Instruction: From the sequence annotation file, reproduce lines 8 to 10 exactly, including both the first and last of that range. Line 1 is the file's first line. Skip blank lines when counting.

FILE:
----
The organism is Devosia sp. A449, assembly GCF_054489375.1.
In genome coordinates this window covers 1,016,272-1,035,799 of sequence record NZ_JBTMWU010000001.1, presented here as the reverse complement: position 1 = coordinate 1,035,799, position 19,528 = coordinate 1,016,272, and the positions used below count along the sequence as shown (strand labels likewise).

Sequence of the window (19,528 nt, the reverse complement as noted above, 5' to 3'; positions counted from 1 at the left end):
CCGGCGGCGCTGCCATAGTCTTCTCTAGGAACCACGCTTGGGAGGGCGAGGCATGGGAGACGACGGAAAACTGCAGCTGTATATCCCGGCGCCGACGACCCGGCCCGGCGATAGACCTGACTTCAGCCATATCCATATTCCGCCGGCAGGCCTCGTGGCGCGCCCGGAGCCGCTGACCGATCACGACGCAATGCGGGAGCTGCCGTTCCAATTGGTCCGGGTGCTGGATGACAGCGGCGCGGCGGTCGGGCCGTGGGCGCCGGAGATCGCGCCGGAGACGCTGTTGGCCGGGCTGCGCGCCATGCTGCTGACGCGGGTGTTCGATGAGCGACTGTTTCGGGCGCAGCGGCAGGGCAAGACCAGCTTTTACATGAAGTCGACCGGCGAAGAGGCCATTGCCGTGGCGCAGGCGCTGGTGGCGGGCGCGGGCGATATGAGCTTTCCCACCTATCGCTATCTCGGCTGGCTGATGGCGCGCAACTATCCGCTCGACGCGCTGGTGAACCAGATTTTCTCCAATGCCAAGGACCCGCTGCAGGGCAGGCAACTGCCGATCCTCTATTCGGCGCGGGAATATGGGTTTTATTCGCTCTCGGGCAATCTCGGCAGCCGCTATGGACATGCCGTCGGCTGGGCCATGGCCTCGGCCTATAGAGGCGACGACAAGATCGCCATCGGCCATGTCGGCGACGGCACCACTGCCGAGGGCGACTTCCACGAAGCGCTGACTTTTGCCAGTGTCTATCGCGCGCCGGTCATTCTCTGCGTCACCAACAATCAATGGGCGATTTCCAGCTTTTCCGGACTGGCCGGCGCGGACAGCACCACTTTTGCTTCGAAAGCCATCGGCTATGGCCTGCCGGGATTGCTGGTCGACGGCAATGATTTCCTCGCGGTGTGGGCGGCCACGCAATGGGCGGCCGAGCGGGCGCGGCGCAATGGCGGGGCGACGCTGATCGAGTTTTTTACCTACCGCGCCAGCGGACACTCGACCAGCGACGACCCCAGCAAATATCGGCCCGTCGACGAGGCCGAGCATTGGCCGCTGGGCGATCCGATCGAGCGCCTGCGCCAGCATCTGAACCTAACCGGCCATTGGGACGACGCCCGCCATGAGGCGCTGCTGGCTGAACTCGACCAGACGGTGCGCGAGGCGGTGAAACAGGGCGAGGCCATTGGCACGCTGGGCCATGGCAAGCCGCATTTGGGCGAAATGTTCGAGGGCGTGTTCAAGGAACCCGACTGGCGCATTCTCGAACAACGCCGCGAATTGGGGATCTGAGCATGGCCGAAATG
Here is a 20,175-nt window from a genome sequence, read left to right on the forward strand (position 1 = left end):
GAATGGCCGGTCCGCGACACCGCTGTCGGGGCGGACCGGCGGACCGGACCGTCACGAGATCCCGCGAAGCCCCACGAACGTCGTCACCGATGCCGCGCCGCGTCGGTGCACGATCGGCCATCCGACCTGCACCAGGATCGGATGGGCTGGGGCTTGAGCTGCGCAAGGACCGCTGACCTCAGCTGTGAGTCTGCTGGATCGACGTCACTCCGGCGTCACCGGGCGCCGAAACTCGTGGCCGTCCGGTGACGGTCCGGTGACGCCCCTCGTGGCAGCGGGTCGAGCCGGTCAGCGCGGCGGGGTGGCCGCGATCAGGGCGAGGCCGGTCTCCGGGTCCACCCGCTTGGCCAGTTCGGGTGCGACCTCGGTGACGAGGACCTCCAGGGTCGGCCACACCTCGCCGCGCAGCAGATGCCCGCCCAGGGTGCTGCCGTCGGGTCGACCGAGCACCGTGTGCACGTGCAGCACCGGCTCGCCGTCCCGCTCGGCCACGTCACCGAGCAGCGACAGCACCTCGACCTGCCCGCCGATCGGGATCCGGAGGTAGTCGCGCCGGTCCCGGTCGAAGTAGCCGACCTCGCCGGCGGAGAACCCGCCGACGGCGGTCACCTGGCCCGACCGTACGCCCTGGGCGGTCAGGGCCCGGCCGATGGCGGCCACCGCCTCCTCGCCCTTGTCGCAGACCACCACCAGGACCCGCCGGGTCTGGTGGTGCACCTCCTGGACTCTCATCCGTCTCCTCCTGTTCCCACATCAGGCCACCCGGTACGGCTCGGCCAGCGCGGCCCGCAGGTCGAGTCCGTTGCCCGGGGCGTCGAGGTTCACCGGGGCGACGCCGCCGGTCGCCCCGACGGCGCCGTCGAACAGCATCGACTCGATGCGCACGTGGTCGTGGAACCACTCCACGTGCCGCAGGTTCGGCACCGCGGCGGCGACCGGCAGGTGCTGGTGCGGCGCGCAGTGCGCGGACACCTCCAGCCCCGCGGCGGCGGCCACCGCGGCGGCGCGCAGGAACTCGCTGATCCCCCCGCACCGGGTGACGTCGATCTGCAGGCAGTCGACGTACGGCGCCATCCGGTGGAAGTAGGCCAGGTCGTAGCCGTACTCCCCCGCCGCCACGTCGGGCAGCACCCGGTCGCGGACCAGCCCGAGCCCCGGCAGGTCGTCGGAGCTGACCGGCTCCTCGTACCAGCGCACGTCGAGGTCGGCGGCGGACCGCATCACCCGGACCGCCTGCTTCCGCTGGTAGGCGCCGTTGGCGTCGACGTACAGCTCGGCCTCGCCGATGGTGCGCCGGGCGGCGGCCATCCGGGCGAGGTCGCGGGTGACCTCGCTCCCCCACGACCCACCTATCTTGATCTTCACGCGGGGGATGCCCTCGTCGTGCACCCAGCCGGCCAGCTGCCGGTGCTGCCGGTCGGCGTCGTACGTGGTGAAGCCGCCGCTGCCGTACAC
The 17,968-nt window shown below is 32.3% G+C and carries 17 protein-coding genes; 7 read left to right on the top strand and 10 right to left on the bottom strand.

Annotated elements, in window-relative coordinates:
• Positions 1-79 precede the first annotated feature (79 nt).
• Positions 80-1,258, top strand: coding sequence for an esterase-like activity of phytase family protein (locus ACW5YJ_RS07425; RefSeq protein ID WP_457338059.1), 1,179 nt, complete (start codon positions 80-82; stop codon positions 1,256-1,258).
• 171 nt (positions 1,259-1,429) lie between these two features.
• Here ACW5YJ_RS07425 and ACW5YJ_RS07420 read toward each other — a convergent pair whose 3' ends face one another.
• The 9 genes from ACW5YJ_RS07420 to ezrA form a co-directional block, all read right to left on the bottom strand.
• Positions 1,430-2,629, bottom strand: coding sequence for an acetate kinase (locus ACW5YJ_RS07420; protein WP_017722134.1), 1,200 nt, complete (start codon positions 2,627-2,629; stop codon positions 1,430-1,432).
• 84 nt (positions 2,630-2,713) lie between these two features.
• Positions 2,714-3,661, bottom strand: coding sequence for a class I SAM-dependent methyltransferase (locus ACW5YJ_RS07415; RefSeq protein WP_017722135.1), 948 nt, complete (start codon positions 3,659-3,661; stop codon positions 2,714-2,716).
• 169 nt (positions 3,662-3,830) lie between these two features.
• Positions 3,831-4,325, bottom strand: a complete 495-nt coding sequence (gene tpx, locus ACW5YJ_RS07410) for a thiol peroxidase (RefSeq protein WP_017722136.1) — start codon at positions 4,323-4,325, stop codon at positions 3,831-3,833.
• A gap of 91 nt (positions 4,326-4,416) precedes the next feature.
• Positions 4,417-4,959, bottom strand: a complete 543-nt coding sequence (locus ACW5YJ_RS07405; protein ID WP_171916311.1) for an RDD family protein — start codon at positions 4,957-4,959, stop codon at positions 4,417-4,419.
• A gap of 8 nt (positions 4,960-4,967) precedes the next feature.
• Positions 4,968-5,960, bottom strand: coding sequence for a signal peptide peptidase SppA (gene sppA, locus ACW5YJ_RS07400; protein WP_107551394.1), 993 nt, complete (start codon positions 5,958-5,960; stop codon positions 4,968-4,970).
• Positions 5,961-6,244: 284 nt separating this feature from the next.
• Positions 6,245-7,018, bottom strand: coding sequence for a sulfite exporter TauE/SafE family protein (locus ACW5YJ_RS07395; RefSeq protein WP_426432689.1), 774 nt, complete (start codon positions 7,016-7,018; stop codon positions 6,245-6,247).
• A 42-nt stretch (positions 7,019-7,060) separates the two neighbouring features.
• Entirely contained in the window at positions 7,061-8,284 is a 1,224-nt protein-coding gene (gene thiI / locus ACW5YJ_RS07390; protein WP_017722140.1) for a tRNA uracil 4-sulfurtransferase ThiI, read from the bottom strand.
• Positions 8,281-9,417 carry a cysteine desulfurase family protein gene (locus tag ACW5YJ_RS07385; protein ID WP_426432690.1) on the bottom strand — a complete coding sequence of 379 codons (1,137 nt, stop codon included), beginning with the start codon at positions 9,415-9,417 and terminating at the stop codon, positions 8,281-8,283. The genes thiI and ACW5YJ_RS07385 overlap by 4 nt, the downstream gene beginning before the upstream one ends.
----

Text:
Annotated elements, in window-relative coordinates:
• Positions 1-79 precede the first annotated feature (79 nt).
• Positions 80-1,258, top strand: coding sequence for an esterase-like activity of phytase family protein (locus ACW5YJ_RS07425; RefSeq protein ID WP_457338059.1), 1,179 nt, complete (start codon positions 80-82; stop codon positions 1,256-1,258).